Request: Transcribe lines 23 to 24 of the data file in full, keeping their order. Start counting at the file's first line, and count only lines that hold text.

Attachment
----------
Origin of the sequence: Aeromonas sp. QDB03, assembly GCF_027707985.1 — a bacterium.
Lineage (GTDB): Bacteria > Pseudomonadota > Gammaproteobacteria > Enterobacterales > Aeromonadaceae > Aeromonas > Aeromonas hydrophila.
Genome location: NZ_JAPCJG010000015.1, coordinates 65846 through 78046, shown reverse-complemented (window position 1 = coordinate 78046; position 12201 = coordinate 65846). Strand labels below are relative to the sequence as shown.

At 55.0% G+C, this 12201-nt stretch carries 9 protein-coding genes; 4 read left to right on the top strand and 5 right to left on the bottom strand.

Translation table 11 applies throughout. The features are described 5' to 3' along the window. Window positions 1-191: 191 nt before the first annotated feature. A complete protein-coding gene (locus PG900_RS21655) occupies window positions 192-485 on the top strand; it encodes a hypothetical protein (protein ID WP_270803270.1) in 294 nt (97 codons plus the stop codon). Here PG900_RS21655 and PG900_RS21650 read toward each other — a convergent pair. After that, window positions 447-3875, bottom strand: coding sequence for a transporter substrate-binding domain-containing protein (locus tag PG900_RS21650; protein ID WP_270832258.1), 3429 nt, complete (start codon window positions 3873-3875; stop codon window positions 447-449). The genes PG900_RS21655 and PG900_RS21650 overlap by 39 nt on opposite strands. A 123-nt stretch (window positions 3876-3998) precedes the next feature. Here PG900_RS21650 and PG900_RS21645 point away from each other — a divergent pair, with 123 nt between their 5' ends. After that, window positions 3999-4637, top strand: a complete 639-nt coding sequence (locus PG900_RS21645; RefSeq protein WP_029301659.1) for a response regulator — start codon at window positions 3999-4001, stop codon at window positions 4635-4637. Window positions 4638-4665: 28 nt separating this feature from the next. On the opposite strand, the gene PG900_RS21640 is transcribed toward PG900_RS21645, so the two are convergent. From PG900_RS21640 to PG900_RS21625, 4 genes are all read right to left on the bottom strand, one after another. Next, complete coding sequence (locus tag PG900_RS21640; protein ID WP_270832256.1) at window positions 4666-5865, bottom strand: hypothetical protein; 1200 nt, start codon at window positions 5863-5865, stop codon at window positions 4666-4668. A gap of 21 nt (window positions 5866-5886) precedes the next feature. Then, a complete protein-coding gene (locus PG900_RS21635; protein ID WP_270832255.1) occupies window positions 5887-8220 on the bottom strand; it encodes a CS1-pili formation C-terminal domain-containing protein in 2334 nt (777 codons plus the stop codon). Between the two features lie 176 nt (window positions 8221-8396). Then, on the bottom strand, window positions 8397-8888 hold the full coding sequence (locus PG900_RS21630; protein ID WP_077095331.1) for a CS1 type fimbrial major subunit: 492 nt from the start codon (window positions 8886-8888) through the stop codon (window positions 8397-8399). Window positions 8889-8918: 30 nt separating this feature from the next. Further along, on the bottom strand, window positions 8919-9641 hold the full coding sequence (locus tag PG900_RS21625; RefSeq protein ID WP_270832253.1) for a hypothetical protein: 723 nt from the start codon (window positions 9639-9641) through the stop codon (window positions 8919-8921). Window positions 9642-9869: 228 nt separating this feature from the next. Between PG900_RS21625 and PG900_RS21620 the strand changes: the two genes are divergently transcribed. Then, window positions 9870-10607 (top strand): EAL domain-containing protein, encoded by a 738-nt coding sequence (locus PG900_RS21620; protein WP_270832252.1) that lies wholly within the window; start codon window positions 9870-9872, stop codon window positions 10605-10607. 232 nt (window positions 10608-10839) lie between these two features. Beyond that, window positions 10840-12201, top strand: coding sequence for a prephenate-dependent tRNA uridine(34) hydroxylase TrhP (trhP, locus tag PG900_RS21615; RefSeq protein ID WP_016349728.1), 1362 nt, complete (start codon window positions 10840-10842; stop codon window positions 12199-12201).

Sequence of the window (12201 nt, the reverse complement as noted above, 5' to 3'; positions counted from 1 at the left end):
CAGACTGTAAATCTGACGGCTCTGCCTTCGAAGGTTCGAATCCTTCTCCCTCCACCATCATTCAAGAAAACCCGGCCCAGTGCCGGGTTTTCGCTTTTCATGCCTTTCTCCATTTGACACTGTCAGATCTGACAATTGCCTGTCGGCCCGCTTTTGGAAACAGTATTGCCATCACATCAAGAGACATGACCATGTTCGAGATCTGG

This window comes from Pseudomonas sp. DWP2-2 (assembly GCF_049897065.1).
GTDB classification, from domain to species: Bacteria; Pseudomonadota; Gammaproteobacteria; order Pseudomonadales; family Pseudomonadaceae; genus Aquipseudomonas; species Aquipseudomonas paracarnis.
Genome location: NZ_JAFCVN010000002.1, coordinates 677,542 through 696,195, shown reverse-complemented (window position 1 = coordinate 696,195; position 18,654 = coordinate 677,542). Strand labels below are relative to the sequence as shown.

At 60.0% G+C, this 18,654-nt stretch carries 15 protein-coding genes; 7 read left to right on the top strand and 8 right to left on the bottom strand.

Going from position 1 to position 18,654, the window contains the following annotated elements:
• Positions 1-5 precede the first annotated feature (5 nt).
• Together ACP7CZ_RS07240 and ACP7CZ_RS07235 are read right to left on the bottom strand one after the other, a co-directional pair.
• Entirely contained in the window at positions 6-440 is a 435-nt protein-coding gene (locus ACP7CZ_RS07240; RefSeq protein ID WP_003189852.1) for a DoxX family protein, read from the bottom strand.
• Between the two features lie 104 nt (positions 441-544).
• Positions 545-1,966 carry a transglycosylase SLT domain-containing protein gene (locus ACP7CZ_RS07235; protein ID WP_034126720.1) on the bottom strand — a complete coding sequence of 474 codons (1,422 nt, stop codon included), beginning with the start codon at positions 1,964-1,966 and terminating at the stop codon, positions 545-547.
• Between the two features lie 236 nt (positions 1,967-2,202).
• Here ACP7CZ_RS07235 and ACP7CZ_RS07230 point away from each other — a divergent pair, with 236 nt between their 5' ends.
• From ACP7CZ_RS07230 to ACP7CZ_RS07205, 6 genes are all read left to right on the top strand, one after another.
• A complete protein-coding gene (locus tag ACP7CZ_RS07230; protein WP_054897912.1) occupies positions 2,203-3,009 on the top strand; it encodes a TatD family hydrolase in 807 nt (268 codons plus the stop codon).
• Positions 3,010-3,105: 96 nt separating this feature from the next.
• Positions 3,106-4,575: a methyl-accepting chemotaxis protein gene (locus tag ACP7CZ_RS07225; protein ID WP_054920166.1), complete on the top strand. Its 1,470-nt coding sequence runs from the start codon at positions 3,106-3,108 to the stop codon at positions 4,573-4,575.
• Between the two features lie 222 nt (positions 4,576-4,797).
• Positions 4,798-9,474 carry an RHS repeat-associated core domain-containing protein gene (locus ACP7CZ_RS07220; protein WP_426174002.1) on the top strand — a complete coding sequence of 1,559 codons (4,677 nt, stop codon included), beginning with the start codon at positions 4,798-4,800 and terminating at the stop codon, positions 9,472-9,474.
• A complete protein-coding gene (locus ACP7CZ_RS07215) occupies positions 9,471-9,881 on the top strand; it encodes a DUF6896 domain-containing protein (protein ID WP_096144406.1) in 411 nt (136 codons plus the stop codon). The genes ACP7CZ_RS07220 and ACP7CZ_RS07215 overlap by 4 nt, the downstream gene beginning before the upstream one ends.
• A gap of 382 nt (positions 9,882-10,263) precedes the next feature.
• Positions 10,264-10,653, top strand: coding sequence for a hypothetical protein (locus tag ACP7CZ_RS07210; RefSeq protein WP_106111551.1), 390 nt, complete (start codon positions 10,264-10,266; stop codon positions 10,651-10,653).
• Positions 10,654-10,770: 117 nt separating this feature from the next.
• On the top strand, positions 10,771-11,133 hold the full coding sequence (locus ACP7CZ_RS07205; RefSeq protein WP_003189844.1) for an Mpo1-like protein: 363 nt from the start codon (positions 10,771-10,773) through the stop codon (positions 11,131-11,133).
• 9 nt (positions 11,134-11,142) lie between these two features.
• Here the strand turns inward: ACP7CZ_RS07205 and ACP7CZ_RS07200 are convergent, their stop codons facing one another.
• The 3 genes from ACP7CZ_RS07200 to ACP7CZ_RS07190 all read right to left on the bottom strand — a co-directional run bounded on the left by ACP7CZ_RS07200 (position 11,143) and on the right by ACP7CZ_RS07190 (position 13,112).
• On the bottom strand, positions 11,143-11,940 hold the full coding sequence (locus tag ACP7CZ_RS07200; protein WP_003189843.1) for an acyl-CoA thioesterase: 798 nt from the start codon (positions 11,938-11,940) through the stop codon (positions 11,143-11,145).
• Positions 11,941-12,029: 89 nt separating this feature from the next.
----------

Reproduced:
• Positions 3,106-4,575: a methyl-accepting chemotaxis protein gene (locus tag ACP7CZ_RS07225; protein ID WP_054920166.1), complete on the top strand. Its 1,470-nt coding sequence runs from the start codon at positions 3,106-3,108 to the stop codon at positions 4,573-4,575.
• Between the two features lie 222 nt (positions 4,576-4,797).